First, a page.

A short intro...
Perm is the most Eastern city of Europe,
and therefore its province is often referred to as Eurasia.
Having a population of 991,500, Perm is the 6th largest city
in Russia and the second largest in the Urals. The city was
formerly called Molotov, after the minister of foreign affairs
during Joseph Stalin's ruling. Perm stretches 65 kms along
the impressive Kama River - Europe's 4th largest river by
length. The Perm province, "Permskaya Oblast", or
"Prikamye", is around two-third the size of the
United Kingdom and covers a great area in the very heart of
the Ural Mountains.
Perm is internationally known as the name for the geological
period (290 - 245 million years ago) in which the
Ural Mountain Range was formed. In contrary to the Urals,
Perm itself is rather young. Although the first settlement
of Perm dates back to 16th century, officially it got its
city status in 1723. Citizens still loudly celebrate Perm's
birthday on 12th of July, with street parades, concerts and
fireworks throughout the whole city!
In spite of being a relatively young city,
Perm played an important role in the colonisation of Siberia.
Ermak, the conquerer of Siberia, was from the Perm province.
When a road was needed to connect Siberia with the west, construction
was started in Perm, which was at that time the capital of
the Ural region. The new road, together with the construction
of the Trans Siberian Railroad, allowed development of the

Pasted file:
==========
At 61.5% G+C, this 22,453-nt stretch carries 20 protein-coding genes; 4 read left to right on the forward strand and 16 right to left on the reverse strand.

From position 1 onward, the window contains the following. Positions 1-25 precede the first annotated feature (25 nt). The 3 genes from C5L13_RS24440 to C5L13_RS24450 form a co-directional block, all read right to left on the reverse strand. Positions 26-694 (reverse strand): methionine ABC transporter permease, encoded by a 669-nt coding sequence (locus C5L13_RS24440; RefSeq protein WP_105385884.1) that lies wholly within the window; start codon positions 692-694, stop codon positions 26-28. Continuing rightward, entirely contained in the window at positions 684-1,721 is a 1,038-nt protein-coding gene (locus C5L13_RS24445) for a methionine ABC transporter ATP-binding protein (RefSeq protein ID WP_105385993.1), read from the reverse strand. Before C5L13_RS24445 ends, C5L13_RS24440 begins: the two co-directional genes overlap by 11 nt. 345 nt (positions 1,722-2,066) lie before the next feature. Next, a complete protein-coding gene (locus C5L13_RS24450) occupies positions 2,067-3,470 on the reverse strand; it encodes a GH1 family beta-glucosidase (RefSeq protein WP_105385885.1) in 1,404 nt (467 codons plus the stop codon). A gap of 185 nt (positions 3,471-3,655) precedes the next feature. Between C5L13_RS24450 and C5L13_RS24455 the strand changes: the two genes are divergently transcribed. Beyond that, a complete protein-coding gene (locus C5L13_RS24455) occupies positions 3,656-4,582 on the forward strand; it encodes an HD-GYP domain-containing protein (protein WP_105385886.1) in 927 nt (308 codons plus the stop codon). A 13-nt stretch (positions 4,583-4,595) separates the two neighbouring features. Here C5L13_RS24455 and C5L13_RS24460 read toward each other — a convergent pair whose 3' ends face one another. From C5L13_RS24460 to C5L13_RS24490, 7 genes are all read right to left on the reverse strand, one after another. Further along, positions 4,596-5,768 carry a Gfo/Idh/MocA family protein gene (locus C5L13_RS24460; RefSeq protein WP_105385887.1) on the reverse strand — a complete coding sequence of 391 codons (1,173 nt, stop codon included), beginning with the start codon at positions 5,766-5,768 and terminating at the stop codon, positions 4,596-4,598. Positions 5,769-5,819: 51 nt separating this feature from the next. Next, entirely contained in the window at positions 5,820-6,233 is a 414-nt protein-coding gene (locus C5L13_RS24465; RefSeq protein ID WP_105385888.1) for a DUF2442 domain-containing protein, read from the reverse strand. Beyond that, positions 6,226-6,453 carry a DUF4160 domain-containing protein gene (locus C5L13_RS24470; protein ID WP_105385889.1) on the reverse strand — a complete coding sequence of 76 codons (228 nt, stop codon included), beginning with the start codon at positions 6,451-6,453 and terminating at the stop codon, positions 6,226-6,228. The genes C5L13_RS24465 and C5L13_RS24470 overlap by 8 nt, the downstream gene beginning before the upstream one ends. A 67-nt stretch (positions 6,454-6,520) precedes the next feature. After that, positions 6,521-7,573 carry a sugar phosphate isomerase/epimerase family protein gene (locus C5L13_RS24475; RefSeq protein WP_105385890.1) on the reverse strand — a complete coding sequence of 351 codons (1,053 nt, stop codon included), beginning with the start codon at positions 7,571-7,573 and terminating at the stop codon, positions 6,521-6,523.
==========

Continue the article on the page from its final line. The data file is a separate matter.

places east of the Urals - current big cities such as Ekaterinburg,
Omsk and Novosibirsk, were merely small peasant or miners
towns by that time.
Perm basically owes its existence to two factors: firstly
the large amounts of natural resources (minerals, oil and
timber) that are present in the region, and secondly (but
not less important): its location. The mighty Kama River,
the Great Trans Siberian Railroad and main motorways from
Moscow/Kazan to Siberia all cross in Perm, making Perm a main
Russian transportation hub. The city is the doorway from Europe
to Asia and to Siberia in particular.
During Soviet times, Perm was a proper fortress because of
the huge military industry in its region. All artillery and
rocket vehicles, as well as (intercontinental) ballistic rocket
launching systems, engines for MiG jetfighters and canons
of all ranges were (and in less proportions still are) produced
in Perm. The Soviets did an excellent job in hiding Perm and
keeping it secret. Most people from outside the Urals simply
did not know of the existence of the - at that time - 1 million
citizens of Perm. Until the end of the cold war, Perm did
not appear on certain Soviet-made maps, nor did the roads
Nowadays, Perm is obviously accessible to all. Actually, it
currently is one of Russia's fastest growing cities because
of its economical prosperity.
Perm - 101% Russian, yet multicultural
For Russian standards, Perm is one of
the most multicultural places in the whole country; it is
a home of many ethnic groups who have lived together in Perm
ever since its existence. While taking a walk through Perms
huge central bazaar one can easily distinguish Russians at
the many typical small kiosks, Georgians and Armenians selling
their original spicy kebabs and shoarmas straight from the
barbecue and Tatars operating from most of the simple but
colorful jewelry stands. Furthermore, Russian orthodox churches,
a mosque, a synagogue and several Catholic churches (some